According to open records, Blue Hen Helo Leasing Company was incorporated in mid-July 2006 and is based out of Dover, Delaware.

In March 2016, Blue Hen Helo Leasing filed changes of registration for four Bell 407 aircraft, three of which were previously registered to Grizzly Helo Leasing as we’ve noted. A fourth Bell 407, registered as N346A at the time, was transferred from a different company. The new registrations for this fleet of four Bell 407’s is shown below.

Previous Reg. New Reg.
N346A N159BH
N19GZ N166BH
N16GZ N212BH
N136GZ N271BH

Again, note the now common observation that a “BH” prefix here is likely an abbreviation for the name “Blue Hen”.

On May 2018, a photo of N166BH was taken at Shannon Airport (KEZFW) in Fredericksburg, Virginia.

N166BH at KEZF in 2018 Image: Polaris Imagery LLC
N166BH at KEZF in 2018 Image: Polaris Imagery LLC

While the dark background paint scheme and dual white blade antennas look familiar by now, most notable here is clearly the blue accent stripes which have not been observed on other Bell 407’s in this study.

In January 2019, a YouTube account posted a video of a dark color Bell 407, apparently N159BH, flying somewhere over North Carolina.

A few months later in March 2019, Blue Hen Helo Leasing appears to have filed a registration code reservation for N245BH, although no aircraft appears to be registered with that code at this time. In May 2019, Blue Hen Helo also added another aircraft to their fleet when they filed to change the registration of a Bell 407 from N47MX to N247BH.

And perhapes most interestingly, a year later on May 25th 2020, the same YouTube account from above posted another video titled “2 Bell 407 passing by from my house”, again somewhere in North Carolina. Most notable in this video is the lead aircraft which seems similar in form to the mysterious trio, including what faintly appears to be a tail-mounted “egg-beater” SATCOM antenna.

It’s unclear which specific Bell 407’s were operating in the area at this time, and if either of the Bell 407’s shown in this video were registered to Blue Hen Helo Leasing. But their presence in the same location as N159BH only a year prior may be somewhat notable.

And finally, we have an image of another Bell 407 registered to Blue Hen Helo, N212BH, taken in January 2021 at Clarksville Regional Airport (KCKV) in Tennessee, only a few miles south of the US Army’s Fort Campbell.

N212BH at KCKV in 2021 Image: Michael Glaze Jr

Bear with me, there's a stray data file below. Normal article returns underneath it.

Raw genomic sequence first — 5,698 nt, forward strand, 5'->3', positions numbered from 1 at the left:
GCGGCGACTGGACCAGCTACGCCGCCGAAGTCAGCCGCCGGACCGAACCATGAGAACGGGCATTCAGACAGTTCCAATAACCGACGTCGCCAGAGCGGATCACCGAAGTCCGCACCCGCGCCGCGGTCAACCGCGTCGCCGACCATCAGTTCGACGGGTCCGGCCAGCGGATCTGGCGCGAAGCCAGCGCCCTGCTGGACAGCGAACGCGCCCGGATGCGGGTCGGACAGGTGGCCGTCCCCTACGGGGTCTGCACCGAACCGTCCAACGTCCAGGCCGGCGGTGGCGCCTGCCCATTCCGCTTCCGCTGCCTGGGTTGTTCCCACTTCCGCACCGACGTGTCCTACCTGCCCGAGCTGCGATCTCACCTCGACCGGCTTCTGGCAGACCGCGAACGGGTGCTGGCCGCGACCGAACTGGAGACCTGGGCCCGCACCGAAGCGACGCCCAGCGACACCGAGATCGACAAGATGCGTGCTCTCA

The objective here in Part 1 was to collect a series of observations that attempted to show other Bell 407 aircraft that appear to be similar, in both configuration and possibly operational area, to the mysterious trio originally observed over the LA area in January 2021.

Two Bell 407’s were identified with similar military tail number patterns: 12-1144 and 19-1264. Additionally, the company TVPX Aircraft Solutions was shown to be the registered owner of two other similar Bell 407’s, N407HP and N464A. We’ve also shown that three leasing companies (Grizzly Helo, Glacier Helo and Blue Hen Helo) have registered similar Bell 407 aircraft going back from at least 2007 until present day.

In Part Two, we’ll take a closer look at the papertrail of these leasing companies and attempt to draw a common connection between three of them in particular: Glacier Helo, Grizzly Helo and Blue Hen Helo.


Below we’ve summarized the set of Bell 407’s that are (or were) operating under each of the helo leasing companies explored above. Accuracy of the registration codes or manufacturer serial numbers below is not guaranteed and is only provided for reference as needed.

Unknown, Possibly Former US Army IA-407’s

54149 YI-141 12-01141
54150 YI-142 12-01142
54151 YI-143 12-01143
54152 YI-144 12-01144
54153 YI-145 12-01145

TVPX Aircraft Solutions

S/N TVPX Reg. Status
53537 N407HP Active
53529 N464A Active

Glacier Helo Leasing

S/N Glacier Reg. Status
53156 N509GL Active
53147 N687GL Active

Grizzly Helo Leasing

S/N Grizzly Reg. Status
53043 N16GZ Registered as N212BH, 2016
53047 N19GZ Registered as N166BH, 2016
53072 N135GZ De-registered, 2012
53067 N136GZ Registered as N271BH, 2016

Blue Hen Helo Leasing

S/N Blue Hen Reg. Status
53674 N159BH Active
53047 N166BH Active
53043 N212BH Active
??? N245BH Reserved
53067 N271BH Active
Posted on:
February 7, 2021
17 minute read, 3555 words